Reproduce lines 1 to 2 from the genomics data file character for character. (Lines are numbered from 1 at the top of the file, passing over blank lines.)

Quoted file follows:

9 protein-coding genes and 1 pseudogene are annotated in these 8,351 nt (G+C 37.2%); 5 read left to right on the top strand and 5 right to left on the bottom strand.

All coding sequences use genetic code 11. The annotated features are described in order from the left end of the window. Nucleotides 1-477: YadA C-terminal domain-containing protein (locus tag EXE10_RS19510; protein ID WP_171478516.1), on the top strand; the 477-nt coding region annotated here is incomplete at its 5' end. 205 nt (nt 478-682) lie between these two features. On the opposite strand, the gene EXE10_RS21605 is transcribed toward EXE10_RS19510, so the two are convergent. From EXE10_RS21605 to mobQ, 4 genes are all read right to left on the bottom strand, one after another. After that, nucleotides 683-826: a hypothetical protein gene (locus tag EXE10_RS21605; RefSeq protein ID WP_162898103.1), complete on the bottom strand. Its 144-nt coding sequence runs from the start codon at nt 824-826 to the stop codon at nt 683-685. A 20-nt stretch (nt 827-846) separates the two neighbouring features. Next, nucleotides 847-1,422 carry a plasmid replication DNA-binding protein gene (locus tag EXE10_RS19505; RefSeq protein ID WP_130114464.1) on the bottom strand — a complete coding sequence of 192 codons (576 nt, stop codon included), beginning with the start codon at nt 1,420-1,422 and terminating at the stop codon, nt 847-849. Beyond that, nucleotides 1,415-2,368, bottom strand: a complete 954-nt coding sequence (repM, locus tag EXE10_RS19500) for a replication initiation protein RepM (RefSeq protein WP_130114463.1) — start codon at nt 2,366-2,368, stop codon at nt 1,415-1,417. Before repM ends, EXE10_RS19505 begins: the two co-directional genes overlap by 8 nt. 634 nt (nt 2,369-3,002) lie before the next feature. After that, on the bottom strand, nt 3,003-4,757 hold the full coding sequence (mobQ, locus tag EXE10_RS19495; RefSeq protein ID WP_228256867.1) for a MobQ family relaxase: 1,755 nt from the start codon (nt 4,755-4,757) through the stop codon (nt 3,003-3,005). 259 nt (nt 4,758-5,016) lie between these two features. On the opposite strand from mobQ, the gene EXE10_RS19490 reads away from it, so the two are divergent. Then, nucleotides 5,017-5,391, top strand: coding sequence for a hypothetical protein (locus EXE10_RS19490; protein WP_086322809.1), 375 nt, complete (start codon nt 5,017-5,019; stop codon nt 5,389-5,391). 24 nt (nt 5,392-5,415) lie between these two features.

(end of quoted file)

9 protein-coding genes and 1 pseudogene are annotated in these 8,351 nt (G+C 37.2%); 5 read left to right on the top strand and 5 right to left on the bottom strand.

All coding sequences use genetic code 11. The annotated features are described in order from the left end of the window. Nucleotides 1-477: YadA C-terminal domain-containing protein (locus tag EXE10_RS19510; protein ID WP_171478516.1), on the top strand; the 477-nt coding region annotated here is incomplete at its 5' end. 205 nt (nt 478-682) lie between these two features. On the opposite strand, the gene EXE10_RS21605 is transcribed toward EXE10_RS19510, so the two are convergent. From EXE10_RS21605 to mobQ, 4 genes are all read right to left on the bottom strand, one after another. After that, nucleotides 683-826: a hypothetical protein gene (locus tag EXE10_RS21605; RefSeq protein ID WP_162898103.1), complete on the bottom strand. Its 144-nt coding sequence runs from the start codon at nt 824-826 to the stop codon at nt 683-685. A 20-nt stretch (nt 827-846) separates the two neighbouring features. Next, nucleotides 847-1,422 carry a plasmid replication DNA-binding protein gene (locus tag EXE10_RS19505; RefSeq protein ID WP_130114464.1) on the bottom strand — a complete coding sequence of 192 codons (576 nt, stop codon included), beginning with the start codon at nt 1,420-1,422 and terminating at the stop codon, nt 847-849. Beyond that, nucleotides 1,415-2,368, bottom strand: a complete 954-nt coding sequence (repM, locus tag EXE10_RS19500) for a replication initiation protein RepM (RefSeq protein WP_130114463.1) — start codon at nt 2,366-2,368, stop codon at nt 1,415-1,417. Before repM ends, EXE10_RS19505 begins: the two co-directional genes overlap by 8 nt. 634 nt (nt 2,369-3,002) lie before the next feature. After that, on the bottom strand, nt 3,003-4,757 hold the full coding sequence (mobQ, locus tag EXE10_RS19495; RefSeq protein ID WP_228256867.1) for a MobQ family relaxase: 1,755 nt from the start codon (nt 4,755-4,757) through the stop codon (nt 3,003-3,005). 259 nt (nt 4,758-5,016) lie between these two features. On the opposite strand from mobQ, the gene EXE10_RS19490 reads away from it, so the two are divergent. Then, nucleotides 5,017-5,391, top strand: coding sequence for a hypothetical protein (locus EXE10_RS19490; protein WP_086322809.1), 375 nt, complete (start codon nt 5,017-5,019; stop codon nt 5,389-5,391). 24 nt (nt 5,392-5,415) lie between these two features.